## A fact about linear independence

Let $F$ be a field and let $V$ be an $F$-vector space. Suppose $B = \{b_i\} \subseteq V$. Prove that $B$ is linearly dependent over $F$ if and only if some $b_i$ is an $F$-linear combination of the others.

Suppose $B$ is linearly dependent; then we have $\alpha_i \in F$ such that $\sum \alpha_i b_i = 0$, with some $\alpha_i$ nonzero. Suppose without loss of generality that $\alpha_1 \neq 0$. Now $-\alpha_1b_1 = \sum_{i \neq 1} \alpha_ib_i$, so that $b_1 = \sum_{i \neq 1} \frac{-\alpha_i}{\alpha_1} b_i$.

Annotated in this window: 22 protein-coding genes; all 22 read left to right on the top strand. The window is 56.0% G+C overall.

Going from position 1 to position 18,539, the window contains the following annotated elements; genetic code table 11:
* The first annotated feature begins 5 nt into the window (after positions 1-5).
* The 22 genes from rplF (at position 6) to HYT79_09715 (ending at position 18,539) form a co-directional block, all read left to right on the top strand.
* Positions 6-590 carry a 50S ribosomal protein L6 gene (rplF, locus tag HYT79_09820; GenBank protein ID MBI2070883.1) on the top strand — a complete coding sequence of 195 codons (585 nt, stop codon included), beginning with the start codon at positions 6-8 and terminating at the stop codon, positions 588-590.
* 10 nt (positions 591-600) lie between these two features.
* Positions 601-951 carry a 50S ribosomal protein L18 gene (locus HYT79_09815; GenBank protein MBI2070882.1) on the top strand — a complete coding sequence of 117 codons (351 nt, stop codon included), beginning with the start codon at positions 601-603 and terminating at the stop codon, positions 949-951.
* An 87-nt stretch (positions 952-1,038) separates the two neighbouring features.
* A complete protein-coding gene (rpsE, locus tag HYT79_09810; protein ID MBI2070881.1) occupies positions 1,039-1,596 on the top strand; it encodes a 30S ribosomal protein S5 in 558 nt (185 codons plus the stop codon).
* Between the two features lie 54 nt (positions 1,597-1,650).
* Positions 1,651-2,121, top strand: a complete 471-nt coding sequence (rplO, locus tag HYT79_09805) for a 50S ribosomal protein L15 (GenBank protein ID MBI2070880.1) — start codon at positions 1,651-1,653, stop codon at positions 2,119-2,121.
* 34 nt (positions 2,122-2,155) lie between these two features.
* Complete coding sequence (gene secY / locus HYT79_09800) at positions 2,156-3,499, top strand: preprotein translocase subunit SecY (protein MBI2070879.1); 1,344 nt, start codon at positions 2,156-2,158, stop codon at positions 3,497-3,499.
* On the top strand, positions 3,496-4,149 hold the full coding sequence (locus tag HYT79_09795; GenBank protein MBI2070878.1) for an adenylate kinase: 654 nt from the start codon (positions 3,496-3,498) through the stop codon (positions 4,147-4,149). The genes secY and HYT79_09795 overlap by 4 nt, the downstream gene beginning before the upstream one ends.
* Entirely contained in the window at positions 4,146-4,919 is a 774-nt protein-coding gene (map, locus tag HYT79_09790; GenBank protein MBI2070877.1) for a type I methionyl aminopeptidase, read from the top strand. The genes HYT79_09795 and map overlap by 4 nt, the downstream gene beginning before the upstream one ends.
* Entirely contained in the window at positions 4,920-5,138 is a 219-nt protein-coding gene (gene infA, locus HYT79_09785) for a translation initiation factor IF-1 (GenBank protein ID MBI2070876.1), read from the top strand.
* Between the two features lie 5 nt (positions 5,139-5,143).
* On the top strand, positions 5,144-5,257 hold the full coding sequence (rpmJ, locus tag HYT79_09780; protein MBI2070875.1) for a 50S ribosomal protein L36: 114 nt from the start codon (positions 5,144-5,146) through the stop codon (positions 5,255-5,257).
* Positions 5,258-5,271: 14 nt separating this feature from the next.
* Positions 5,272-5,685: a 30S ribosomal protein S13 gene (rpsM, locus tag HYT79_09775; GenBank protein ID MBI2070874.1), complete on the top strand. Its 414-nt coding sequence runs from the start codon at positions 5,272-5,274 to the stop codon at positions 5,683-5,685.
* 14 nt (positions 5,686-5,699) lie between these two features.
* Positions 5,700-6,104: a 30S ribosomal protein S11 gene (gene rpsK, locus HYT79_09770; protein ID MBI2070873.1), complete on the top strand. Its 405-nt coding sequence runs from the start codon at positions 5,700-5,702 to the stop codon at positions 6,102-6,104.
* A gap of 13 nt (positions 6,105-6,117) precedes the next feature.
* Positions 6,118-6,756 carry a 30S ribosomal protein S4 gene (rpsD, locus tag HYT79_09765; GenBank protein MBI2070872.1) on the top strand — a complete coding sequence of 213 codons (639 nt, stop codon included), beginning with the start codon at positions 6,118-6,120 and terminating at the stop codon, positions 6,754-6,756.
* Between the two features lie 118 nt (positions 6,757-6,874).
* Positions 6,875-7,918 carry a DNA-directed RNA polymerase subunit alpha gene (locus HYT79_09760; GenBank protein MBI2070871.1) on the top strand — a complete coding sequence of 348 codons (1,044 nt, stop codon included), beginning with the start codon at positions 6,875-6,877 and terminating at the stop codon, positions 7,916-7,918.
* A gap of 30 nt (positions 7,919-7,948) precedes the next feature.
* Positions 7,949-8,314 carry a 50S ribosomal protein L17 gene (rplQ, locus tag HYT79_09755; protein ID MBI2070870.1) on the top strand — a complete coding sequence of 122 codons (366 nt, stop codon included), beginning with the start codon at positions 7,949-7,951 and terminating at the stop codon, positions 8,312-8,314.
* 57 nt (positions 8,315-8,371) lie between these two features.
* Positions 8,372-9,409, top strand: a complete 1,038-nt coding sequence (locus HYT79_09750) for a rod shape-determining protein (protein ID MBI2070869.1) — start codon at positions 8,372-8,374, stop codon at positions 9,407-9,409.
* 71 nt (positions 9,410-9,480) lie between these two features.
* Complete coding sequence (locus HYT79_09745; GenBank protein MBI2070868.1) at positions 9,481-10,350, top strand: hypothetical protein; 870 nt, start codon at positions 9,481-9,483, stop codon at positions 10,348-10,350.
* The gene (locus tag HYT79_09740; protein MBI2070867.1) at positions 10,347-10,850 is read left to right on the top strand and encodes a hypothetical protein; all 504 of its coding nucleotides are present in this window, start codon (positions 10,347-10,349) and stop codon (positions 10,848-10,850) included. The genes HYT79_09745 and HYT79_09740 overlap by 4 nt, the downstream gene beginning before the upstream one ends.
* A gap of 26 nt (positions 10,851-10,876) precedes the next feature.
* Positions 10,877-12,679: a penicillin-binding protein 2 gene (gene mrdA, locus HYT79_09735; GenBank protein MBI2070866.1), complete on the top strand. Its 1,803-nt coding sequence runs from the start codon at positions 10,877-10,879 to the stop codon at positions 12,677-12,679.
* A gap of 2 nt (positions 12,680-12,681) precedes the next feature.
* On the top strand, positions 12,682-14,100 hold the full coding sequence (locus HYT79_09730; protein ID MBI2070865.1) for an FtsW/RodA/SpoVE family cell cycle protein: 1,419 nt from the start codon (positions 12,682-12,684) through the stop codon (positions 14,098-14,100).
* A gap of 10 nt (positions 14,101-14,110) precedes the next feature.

Conversely, suppose (without loss of generality) that $b_1 = \sum_{i \neq 1} \alpha_i b_i$. If the $\alpha_i$ are all zero, then $b_1 = 0$, and certainly $B$ is linearly dependent. If some $\alpha_i$ is nonzero, then $0 = -b_1 + \sum_{i \neq 1} \alpha_i b_i$, and so $B$ is linearly dependent.